handlaid turnouts

One Tutorial to Another

While I’ve watched the previously mentioned tutorial on static grass several times and enjoy it so much that I’ll probably watch it a few more times, this I had not. It’s a series of videos that describes making turnouts. I don’t understand what he’s saying but his workflow is logical and easy to follow. Even despite the language barrier, the host is making what feels like professional use of his time in each video and the resulting series is quite pleasant to watch.


The turnout he is building appears to make use of a plastic base. It seems interesting and I’m intrigued. While the ties are molded with some beautiful detail in place, including spikes, the rails are simply glued in place. A while ago, I built a turnout using cardboard ties and I used CA adhesive to bond the rails to those ties. My turnout has travelled far off-Island and seldom enjoyed much protection. It’s yet to fall apart and this only furthers my thoughts that you could just glue the rails down.

Anyway, glueing ties is a tangent away from showcasing another nicely done series of tutorial videos. Again, nice camera work and well designed work. I’ve watched the first nine episodes and bookmarked the channel so I can return back later and watch more when I have the time. I see he has others and I’m looking forward to seeing them too.

Sorry for the blog title. Sloan’s One Chord to Another record is a much better use of that combination of words…

Never done that before


Last night I started working on building my first three-way turnout. This is the first of two a friend has asked me to build for his On30 layout. By the time I started waving the camera around, I have it mostly assembled and tonight I need to start making up and installing the different point blades.

One change I made that I think I’ll be employing for every turnout I make from here on is to solder together the two rails that form the frog point before installing them on the ties. Separating this task has made it so much easier to concentrate solely on the angle they need to assembled at and not be so preoccupied with their position respectively within the overall turnout.

Already it’s fun to roll a test truck through each route. I can’t wait to get the points installed so some real testing can begin!

Cardboard ties and CA instead?

You know what it’s like: One second you’re thinking to yourself that this is a fantastic mug of tea and the next you’re thinking that when you solder an N scale turnout together the solder pad bonding the rails to the ties is only about a square millimetre in size. Further to that thought, you catch yourself thinking about all those times when you burned a tie trying to move a rail closer to gauge. Your mind wanders and you can’t hold back any longer. The seconds slip by as you find it ever increasingly hard to ignore that question you’ve been mulling over and why you don’t just glue the rails in place.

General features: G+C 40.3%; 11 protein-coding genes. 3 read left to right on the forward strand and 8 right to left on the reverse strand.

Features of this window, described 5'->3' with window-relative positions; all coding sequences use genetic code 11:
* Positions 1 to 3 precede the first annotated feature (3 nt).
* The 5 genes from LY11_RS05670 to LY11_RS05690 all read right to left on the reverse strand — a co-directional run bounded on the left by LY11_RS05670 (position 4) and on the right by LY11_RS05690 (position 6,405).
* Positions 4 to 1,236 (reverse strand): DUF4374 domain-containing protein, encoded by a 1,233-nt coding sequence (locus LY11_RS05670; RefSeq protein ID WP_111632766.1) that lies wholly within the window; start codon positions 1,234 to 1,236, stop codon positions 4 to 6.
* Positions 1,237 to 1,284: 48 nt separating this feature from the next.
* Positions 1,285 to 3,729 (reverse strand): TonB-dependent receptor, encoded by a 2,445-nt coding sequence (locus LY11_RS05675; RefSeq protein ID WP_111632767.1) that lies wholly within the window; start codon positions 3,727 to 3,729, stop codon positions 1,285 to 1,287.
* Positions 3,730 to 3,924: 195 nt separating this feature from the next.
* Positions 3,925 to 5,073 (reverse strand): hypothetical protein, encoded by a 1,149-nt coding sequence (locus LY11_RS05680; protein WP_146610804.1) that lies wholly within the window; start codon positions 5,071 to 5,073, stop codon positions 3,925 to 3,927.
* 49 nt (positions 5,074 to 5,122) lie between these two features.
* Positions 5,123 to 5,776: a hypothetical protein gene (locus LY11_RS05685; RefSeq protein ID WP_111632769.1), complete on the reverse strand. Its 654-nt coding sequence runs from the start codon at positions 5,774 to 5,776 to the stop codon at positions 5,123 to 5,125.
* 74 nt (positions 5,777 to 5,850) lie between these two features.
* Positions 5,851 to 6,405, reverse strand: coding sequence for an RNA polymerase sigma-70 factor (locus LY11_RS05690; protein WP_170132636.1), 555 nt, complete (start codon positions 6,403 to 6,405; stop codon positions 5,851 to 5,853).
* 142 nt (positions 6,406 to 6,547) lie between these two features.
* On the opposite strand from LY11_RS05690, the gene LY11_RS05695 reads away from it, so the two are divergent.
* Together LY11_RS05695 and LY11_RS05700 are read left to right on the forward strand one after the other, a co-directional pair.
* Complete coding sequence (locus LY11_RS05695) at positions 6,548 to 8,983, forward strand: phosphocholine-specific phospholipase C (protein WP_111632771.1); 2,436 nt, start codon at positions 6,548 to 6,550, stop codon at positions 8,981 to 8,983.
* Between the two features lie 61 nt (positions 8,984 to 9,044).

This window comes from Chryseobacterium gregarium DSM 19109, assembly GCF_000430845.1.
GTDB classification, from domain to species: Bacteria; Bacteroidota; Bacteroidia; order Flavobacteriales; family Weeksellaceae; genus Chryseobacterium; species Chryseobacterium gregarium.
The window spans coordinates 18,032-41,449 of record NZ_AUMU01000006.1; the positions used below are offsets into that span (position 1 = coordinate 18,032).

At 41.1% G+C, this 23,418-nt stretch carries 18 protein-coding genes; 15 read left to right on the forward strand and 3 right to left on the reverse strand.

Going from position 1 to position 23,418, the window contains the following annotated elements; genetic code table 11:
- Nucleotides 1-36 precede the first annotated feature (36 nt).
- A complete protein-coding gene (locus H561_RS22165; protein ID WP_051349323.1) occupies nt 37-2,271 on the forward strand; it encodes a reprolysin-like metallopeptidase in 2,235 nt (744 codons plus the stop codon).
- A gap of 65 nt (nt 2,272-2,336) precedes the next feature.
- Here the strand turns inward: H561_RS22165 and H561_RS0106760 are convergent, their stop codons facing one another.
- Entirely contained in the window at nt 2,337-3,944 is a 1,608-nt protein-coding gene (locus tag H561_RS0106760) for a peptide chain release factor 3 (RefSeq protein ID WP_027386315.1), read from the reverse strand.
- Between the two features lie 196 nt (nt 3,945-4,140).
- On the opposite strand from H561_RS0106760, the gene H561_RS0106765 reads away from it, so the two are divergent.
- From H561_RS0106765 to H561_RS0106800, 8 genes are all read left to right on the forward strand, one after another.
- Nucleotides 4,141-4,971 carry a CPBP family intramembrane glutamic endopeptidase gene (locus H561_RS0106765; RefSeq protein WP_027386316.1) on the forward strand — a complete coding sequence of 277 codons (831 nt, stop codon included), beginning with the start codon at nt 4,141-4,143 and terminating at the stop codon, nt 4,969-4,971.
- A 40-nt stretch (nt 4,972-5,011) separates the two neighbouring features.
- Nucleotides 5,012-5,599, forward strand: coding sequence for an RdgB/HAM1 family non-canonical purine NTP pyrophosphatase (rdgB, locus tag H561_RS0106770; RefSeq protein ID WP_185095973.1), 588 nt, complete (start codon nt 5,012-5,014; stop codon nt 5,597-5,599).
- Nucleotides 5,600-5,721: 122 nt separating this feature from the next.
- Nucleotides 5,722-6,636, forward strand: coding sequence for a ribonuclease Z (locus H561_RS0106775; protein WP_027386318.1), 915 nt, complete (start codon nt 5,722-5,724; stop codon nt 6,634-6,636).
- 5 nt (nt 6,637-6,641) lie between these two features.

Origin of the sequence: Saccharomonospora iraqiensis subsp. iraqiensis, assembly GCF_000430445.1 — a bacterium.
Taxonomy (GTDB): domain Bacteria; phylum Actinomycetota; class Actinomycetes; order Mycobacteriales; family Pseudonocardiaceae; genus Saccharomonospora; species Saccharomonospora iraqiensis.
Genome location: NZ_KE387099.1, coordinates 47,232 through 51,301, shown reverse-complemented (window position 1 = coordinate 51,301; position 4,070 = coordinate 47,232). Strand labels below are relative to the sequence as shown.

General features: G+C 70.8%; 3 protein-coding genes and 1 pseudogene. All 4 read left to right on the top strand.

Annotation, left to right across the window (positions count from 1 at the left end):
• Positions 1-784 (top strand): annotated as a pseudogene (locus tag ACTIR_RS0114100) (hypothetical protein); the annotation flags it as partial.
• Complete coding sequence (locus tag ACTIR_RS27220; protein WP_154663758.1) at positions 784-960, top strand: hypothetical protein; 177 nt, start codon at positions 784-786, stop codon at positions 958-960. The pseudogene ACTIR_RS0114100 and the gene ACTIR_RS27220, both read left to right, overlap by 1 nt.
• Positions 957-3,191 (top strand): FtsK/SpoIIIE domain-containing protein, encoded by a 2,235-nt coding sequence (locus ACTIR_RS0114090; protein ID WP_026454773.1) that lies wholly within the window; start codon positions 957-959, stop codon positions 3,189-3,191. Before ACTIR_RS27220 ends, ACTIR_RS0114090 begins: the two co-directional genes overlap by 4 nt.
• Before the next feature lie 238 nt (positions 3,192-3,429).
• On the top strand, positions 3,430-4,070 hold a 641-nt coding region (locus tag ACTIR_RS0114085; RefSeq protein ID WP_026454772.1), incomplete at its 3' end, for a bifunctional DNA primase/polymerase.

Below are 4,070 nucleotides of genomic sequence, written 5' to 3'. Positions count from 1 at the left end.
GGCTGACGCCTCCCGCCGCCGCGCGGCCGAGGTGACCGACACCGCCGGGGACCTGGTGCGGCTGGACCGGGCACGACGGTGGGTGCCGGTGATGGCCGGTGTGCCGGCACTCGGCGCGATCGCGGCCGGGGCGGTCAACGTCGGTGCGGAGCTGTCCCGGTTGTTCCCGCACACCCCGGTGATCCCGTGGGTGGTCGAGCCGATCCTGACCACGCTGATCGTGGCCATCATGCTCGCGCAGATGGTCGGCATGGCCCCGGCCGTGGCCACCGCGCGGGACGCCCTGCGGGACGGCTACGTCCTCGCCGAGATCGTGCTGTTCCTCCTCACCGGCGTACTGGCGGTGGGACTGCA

Before I get too far into explaining myself here I will mention that I have memories of fibre-tie flex track. I remember what it was like to work with that stuff and those memories were on my mind too when I started thinking about cardboard ties. Now back to what I did.

Photographed above is what I made. The turnout itself is a wye, it’s HO scale. The rails are code 55. The ties are cut from some 1mm thick cardstock that was originally the back of a notepad and the turnout was built in place on a piece of foamcore. As mentioned, the only method used here to bond the rails to the ties is a medium viscosity CA glue. In terms of assembly, I followed the same order of operations I’d typically use and started at the two rails that form the frog and the worked outward from there. Here are some thoughts from this experiment:

Curving rails before gluing them in place was time well spent.

If I managed to glue the rail in the wrong place the joint could be easily cut through with a razor blade and then re-glued in the correct position. You could, in theory, cut and re-glue a rail’s position any number of times. This is a clear advantage compared to other methods. Those folks who use a similar and popular method based on an adhesive like Pliobond where I used CA already know this.

Compared to soldered construction this approach was faster. The biggest savings in time was realised in not gapping all those crossties. However, I’ll need to attach a few more leads to power individual rails where on the soldered turnout I could just rely on the tie itself as the conductor.

The resulting turnout is surprisingly durable. I brought it with me to last night’s op’s session and several friends succumbed to the natural temptation to try and work a rail loose. No luck.

If I needed a bit more reinforcement to hold the rail to the ties I could go back and spike the rail into place. Given the foamcore base, if I was to do this, I’d need something under the foamcore that would grab the spikes as they were driven in.

Being paper, these ties will need to be sealed. Regardless of what the track was made of I like spraying a layer of colour on the track anyway. Lately, I’ve been using Krylon’s camouflage colours for this and being oil-based this step, that I was going to do anyway, will work to seal the ties too.

I’m sufficiently impressed with this little sample to want to try another and to get a better feel for whether or not this is something I’d like to keep doing. If nothing else, it was fun to make up this sample and I now know what it’s like to glue two or more fingers to a piece of model railway track so I feel just a bit wiser too.